News

Classifying workers as independent contractors just got a lot riskier in California

"Yesterday, the California Supreme Court issued its decision in Dynamex Operations West, Inc. v. Superior Court (Lee), adopting a very broad view of the workers who will be deemed  employees” as opposed to “independent contractors” for purposes of claims alleging violations of California’s Wage Orders. This is a surprising decision that magnifies the risk of classifying workers as independent contractors in California, and is likely to lead to increased claims (in an already litigious area) challenging such classifications in this state." according to a  Carothers DiSante & Freudenberger LLP Article. " Classifying workers as independent contractors just got a lot riskier in California. Independent contractor classifications are a lot more likely to be challenged in litigation, and employers will have a much tougher time defeating the claims. It will also be easier for such claims to be successfully pursued on a class basis. If you’ve got a significant number of workers performing services for you in California as independent contractors, now is a good time to re-evaluate those classifications. This also obviously is not a good ruling for those ride-sharing services we all love."

Read full article with summary of  the descision HERE

Read Dynamex Operations West, Inc. v. Superior Court (Lee) descision HERE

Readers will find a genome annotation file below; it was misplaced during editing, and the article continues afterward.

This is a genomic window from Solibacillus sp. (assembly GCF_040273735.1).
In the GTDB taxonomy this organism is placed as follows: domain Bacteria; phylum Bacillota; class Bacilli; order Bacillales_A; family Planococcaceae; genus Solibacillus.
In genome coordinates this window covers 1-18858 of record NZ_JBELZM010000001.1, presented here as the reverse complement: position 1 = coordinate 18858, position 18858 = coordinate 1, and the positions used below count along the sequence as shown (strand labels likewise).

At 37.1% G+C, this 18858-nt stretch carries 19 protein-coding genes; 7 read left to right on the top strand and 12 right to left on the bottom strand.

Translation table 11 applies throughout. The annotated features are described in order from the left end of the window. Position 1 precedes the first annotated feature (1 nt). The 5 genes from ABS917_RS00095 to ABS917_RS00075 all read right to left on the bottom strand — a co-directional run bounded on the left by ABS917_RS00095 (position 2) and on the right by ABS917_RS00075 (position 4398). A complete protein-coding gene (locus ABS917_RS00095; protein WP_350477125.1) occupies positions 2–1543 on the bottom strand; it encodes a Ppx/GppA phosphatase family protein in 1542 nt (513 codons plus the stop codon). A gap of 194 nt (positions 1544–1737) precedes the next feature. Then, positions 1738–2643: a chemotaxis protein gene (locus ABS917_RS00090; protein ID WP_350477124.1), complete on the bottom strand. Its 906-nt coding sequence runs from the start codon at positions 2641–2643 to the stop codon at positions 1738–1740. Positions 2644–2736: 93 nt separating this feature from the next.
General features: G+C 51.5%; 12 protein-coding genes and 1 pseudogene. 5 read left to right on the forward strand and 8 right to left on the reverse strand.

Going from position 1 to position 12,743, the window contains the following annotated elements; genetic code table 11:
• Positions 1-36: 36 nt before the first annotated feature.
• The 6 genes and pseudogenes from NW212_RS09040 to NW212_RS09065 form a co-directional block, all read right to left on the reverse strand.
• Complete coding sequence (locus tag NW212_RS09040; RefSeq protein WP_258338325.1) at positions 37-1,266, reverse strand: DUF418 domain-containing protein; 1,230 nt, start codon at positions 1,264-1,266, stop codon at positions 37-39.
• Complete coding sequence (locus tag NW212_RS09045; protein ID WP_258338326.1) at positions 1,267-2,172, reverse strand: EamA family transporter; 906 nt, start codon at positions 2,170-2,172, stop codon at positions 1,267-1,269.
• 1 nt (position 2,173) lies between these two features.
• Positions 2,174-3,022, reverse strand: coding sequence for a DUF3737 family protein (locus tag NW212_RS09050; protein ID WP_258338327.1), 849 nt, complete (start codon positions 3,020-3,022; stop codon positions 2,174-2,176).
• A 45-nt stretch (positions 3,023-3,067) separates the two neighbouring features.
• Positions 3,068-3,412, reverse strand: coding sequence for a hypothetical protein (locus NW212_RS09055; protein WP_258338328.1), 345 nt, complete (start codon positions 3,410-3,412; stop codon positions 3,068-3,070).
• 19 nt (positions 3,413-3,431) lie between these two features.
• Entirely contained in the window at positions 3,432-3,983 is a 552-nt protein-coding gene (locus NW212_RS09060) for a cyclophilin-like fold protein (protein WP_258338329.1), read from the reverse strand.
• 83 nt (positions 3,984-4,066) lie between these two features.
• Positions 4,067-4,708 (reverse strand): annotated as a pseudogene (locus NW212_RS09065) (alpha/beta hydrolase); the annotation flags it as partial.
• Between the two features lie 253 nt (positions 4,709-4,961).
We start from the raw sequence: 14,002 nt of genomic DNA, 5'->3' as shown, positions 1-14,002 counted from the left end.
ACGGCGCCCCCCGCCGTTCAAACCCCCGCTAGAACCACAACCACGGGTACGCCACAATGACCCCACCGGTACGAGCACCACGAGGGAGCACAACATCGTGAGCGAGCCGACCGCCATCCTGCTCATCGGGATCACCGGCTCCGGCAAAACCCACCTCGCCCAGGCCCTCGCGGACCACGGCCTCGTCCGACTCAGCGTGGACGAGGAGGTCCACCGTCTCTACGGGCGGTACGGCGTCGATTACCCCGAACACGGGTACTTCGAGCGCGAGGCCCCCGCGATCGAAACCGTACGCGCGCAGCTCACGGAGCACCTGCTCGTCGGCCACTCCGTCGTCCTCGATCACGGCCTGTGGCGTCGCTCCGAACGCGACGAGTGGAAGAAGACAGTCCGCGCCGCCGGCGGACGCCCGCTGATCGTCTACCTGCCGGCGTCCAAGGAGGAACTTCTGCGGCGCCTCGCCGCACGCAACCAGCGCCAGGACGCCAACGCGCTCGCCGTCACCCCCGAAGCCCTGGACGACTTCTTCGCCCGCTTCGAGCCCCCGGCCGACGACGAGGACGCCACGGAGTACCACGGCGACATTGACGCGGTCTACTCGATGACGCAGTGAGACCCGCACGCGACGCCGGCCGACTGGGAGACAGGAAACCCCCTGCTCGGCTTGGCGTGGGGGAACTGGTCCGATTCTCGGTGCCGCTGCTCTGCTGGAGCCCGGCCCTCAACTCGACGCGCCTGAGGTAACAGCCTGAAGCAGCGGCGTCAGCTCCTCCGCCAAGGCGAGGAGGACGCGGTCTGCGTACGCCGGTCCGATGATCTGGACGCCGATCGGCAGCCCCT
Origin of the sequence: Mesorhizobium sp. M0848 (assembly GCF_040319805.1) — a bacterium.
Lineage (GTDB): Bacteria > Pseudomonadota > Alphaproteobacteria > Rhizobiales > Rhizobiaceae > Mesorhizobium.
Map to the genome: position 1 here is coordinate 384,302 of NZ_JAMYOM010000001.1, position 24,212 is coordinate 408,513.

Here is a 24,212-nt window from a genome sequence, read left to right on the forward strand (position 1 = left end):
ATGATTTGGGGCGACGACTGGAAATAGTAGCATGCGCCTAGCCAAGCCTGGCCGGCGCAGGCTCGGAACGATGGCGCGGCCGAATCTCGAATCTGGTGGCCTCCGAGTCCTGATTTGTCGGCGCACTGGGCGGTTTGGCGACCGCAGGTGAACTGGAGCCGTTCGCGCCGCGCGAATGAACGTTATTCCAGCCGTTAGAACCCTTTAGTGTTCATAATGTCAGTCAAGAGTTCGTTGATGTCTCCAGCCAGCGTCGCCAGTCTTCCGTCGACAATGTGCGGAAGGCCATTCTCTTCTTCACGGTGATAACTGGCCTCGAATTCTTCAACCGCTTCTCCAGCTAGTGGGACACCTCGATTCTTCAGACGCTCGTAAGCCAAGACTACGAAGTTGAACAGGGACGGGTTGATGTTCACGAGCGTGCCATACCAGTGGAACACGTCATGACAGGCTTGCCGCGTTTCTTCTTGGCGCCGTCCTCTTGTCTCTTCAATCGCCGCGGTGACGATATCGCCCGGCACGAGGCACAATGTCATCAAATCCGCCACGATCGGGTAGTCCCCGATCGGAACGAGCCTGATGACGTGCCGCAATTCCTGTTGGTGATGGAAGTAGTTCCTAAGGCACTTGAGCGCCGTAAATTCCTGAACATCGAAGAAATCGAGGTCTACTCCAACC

According to WorkComp Central, " California’s Supreme Court on Monday laid down a simple, three-part test to determine whether a person is an employee of an independent contractor, in a  ruling that could have implications for workers’ compensation and the gig economy. The three-part test the court created in Dynamex Operations West Inc. v. Superior Court of Los Angeles County (Lee) asks whether a worker:
Is free from control and direction in the performance of work.
Is performing work outside the scope of the hiring entity’s business.
Is customarily engaged in an independently established trade.

If the answer to any of the three questions is “no,” a person is an employee subject to various labor law
protections, including minimum wages, and meal and rest periods.

Though the high court proposed the test for the purposes of wage violations, the new test could also be useful to
determine whether a person is an employee who has to be covered by workers’ compensation."